Posted By Nan

Matthew 4:18-22
This is the first time Jesus called disciples. It is amazing that He just called them to follow Him. He didn’t try to sell following Him. He didn’t go into explanations. They didn’t ask questions either. As is written in The Message, they just dropped what they were doing and followed Him. The Amplified Bible relates verse 19 as Jesus saying “Follow Me as My disciples, accepting Me as your Master and Teacher and walking the same path of life that I walk and I will make you fishers of men”.
Those words are so powerful. This is what Jesus asks of us. He wants us to follow Him as His disciples accepting Him as both our Master and Teacher and follow Him on the path that He walks. That is the important part of Jesus’ message.
Most people would relate, that following their first encounter with Jesus, they dropped everything and followed Jesus. That is the effect of a first encounter with Jesus. The trouble is, so many do not continue to follow. The request to follow is not just a once off, do it now thing. It is a continuous decision to follow Jesus. The early disciples walked physically with Jesus. They remained in His presence. It didn’t necessarily matter what they believed. They remained physically with Jesus. Over time, as the disciples learnt more, they accepted Jesus’ teaching and identified with the salvation he was offering. After Jesus’ crucifixion and resurrection, following Jesus came to mean identifying with Him. This included being persecuted and rejected for that faith.
As followers of Jesus we are called to accept Jesus’ teaching and the salvation He has given us. It means we identify as followers of Jesus, no matter how much we may be persecuted or rejected for having that faith. It means we speak honestly of our faith and stop worrying about ‘offending’ other people. Other religions speak openly and sometimes forcefully about their faith. Those who follow Jesus tend to be quiet about it. I know there are times when I am quiet about it.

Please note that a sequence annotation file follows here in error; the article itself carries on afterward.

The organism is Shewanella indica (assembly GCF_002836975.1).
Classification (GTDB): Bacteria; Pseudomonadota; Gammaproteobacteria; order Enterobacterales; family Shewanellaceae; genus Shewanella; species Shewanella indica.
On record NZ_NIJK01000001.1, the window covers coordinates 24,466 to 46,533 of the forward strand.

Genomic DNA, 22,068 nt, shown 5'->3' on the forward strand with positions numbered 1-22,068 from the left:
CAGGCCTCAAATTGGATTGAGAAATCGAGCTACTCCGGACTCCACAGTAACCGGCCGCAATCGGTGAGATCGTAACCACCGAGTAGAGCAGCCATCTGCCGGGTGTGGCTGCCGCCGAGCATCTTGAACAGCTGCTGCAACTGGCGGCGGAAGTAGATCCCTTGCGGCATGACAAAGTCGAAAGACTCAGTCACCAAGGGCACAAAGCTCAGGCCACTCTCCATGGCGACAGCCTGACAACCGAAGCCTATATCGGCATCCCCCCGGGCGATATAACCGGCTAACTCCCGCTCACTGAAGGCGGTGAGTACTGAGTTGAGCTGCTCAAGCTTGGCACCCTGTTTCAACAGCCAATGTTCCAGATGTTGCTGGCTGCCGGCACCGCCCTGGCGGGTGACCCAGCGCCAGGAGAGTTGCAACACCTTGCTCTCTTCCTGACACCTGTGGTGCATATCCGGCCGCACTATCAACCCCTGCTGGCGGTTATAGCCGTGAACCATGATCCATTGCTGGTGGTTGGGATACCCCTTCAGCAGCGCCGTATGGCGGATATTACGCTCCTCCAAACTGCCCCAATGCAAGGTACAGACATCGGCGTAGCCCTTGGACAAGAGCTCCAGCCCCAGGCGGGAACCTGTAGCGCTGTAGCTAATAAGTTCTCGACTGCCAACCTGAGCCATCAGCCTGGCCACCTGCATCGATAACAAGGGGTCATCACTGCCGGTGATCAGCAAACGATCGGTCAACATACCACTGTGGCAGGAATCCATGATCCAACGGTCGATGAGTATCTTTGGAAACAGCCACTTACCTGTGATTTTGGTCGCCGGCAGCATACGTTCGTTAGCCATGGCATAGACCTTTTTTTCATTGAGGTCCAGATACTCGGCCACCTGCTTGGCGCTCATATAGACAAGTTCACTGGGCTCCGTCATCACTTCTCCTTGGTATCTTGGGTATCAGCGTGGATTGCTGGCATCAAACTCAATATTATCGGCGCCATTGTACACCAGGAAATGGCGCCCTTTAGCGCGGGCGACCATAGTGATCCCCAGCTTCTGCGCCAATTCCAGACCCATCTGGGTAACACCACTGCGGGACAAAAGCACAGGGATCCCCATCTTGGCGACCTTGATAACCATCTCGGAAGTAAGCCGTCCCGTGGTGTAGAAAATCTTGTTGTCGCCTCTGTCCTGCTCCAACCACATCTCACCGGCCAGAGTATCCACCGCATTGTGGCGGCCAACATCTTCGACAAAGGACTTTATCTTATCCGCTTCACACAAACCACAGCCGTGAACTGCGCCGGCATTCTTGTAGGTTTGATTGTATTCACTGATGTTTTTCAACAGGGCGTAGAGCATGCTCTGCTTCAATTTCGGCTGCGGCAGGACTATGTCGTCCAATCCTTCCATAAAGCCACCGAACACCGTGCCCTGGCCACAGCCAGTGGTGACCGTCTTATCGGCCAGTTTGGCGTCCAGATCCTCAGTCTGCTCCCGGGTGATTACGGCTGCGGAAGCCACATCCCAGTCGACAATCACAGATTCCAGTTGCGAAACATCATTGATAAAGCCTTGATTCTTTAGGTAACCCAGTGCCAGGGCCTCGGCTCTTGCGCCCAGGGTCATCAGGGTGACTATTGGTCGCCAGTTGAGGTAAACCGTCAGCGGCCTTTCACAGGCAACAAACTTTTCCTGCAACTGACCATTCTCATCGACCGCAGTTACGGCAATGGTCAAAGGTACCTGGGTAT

There is a story about a woman whose only child was killed in an accident. The first thing she did was get in a taxi and ask the driver to find a Moslem so she could get prayer. Her reasoning was that Moslem’s were always praying and she needed prayer. I felt so sad that she did not perceive Christians as people who prayed. As I reflected on this I realised Christians spend a lot of time worrying about offending people. We even water down Easter and Christmas so a not to offend others. No other religion would water down an important religious day. Why do we? I realised prominent Christians spend more time criticising same sex marriage, or homosexuality, or any of a number of things that they have decided other people should not be doing. If they offer to pray, it is often used in a condescending manner or in an inauthentic way. Christians are not seen to openly thank God for things, or to express loving concern about events and speak of praying over those concerns. I am not saying Christians do not pray. They do. But they are not seen to pray.
I am issuing me the challenge to be more open in speaking out about my faith. Would you like to join me in that challenge?
 

 
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Nan
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Australia

 
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